By Dr. Batami Sadan, Co-Founder and Board Member, Vaica, chair of the Israeli Association for Medical Informatics
hanging individual behavior is constantly at the heart of healthcare, and the need is growing. The old model of healthcare—a reactive system that treats acute illnesses after the fact—is evolving to one that is more centered on patients, prevention, and the ongoing personalized management of chronic conditions.
The new models must extend their reach outside of the four walls of a clinician’s office so that they can support patient behavior change beyond traditional clinician-patient interactions. McKinsey’s Healthcare Systems and Services Practice discussed this issue in this article.
This requires new capabilities, including clinical workflow tools to support patient targeting, care alerts sent to both clinicians and patients, enhanced communication and care management support for patients, most of the above need to be remotely managed.
In NEJM catalyst Insights Report of May 31, 2018 On the topic ” What Creates Behavior Change May Not Sustain It”, Prof. Kevin Volpp, team leader patient engagement and member of the NEJM catalyst leadership board, published the survey results based on 775 respondents, members of the NEJM Catalyst Insights Council—including health care executives, clinical leaders, and clinicians. Here are the results of that survey:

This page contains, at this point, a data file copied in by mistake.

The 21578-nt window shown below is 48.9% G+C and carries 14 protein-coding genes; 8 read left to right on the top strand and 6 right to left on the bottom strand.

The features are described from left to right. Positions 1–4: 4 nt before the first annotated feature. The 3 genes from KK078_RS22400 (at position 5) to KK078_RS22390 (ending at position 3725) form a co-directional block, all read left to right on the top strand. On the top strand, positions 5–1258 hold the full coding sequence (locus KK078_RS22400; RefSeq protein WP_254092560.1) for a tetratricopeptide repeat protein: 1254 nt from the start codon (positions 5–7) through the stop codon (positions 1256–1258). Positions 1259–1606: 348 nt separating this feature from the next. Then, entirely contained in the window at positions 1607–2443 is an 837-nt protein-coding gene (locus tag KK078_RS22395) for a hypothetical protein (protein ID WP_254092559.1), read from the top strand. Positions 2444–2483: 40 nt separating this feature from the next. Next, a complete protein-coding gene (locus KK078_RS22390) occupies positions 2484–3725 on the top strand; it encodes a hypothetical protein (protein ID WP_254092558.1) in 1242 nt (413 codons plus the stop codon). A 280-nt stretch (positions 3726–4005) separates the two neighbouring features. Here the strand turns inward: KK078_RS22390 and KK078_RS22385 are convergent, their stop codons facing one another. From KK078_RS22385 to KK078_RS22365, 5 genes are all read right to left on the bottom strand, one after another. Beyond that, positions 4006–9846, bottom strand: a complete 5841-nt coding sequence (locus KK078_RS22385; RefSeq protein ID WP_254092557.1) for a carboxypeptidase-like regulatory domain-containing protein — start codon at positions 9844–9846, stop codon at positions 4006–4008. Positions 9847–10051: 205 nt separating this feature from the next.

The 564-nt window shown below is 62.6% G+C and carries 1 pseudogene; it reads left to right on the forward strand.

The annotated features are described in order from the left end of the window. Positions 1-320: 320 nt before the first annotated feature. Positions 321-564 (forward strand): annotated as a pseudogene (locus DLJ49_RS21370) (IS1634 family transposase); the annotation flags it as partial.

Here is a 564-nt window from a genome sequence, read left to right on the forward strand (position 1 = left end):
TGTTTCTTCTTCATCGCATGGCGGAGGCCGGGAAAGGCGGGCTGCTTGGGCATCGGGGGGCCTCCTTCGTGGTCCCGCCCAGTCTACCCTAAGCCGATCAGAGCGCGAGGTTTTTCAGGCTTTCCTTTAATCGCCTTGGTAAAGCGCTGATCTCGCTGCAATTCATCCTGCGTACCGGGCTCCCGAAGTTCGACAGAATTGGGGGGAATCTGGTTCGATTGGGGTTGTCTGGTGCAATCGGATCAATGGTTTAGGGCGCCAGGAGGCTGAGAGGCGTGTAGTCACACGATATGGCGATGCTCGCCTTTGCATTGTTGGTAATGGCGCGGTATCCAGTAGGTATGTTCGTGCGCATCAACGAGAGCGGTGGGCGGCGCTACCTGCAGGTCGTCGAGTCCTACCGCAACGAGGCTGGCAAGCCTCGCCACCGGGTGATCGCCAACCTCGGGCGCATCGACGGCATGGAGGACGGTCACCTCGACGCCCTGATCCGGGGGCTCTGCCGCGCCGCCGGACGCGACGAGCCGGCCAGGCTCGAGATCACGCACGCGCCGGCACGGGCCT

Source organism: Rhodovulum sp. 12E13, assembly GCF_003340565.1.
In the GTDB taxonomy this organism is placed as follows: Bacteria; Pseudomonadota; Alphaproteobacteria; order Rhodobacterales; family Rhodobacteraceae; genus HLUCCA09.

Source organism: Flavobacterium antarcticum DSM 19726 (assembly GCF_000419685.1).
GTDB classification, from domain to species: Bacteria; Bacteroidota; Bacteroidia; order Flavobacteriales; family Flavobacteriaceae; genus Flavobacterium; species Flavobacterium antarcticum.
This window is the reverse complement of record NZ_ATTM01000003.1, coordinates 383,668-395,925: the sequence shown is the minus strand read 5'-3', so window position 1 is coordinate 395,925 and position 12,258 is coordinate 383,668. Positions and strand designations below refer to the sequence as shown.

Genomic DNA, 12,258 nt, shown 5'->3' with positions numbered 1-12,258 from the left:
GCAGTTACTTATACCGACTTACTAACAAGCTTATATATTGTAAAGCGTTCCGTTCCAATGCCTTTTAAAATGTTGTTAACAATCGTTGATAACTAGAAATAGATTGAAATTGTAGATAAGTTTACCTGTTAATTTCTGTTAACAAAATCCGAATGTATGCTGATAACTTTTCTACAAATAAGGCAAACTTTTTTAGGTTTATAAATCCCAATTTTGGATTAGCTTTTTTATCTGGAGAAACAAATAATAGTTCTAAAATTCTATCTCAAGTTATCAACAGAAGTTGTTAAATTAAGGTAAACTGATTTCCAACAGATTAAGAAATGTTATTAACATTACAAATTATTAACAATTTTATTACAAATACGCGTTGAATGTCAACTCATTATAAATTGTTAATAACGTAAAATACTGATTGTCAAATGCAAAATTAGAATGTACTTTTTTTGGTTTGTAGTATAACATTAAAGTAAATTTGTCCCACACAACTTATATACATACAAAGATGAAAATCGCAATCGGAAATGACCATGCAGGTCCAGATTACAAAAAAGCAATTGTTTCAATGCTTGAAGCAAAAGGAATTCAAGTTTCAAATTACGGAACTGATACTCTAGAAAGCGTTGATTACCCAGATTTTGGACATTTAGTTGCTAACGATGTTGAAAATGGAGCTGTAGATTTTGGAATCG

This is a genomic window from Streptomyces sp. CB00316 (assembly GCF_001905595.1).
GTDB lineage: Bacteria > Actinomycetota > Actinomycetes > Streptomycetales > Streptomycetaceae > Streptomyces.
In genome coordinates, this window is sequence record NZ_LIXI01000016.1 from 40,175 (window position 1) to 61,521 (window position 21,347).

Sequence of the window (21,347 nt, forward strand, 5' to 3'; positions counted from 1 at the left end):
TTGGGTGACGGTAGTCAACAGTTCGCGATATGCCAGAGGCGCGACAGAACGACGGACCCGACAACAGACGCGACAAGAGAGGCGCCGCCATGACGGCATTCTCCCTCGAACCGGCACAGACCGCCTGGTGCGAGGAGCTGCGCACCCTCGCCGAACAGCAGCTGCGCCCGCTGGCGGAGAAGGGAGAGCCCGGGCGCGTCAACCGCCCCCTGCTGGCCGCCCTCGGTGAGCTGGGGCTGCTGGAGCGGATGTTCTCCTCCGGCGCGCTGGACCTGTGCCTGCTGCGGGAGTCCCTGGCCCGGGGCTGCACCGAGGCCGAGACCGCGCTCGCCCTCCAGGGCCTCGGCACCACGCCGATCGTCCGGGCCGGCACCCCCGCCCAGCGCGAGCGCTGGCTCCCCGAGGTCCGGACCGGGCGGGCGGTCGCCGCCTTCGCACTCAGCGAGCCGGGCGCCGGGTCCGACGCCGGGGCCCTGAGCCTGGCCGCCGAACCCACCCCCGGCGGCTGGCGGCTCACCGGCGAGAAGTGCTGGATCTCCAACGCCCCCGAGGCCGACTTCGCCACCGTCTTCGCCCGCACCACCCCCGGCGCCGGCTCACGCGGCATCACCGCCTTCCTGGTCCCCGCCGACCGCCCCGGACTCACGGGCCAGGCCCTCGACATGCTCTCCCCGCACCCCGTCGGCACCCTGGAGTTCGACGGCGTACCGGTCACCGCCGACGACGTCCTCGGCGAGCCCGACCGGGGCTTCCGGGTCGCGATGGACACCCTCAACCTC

By focusing on the first 4 means that were indicated as the most important parameters for sustaining patient behavior (In person Social Support, virtual social support, improved access to preventive care and electronic reminders), I believe that tailored technology-based patient support programs can achieve this holy grail of sustaining behavioral changes.
By including tailored educational information to individual patient needs, delivering technology-driven reminders to both patients and providers, integrating in-person interventions with electronic alerts and enabling two way instant communication, we answer most important patient needs for turning habits into habituations.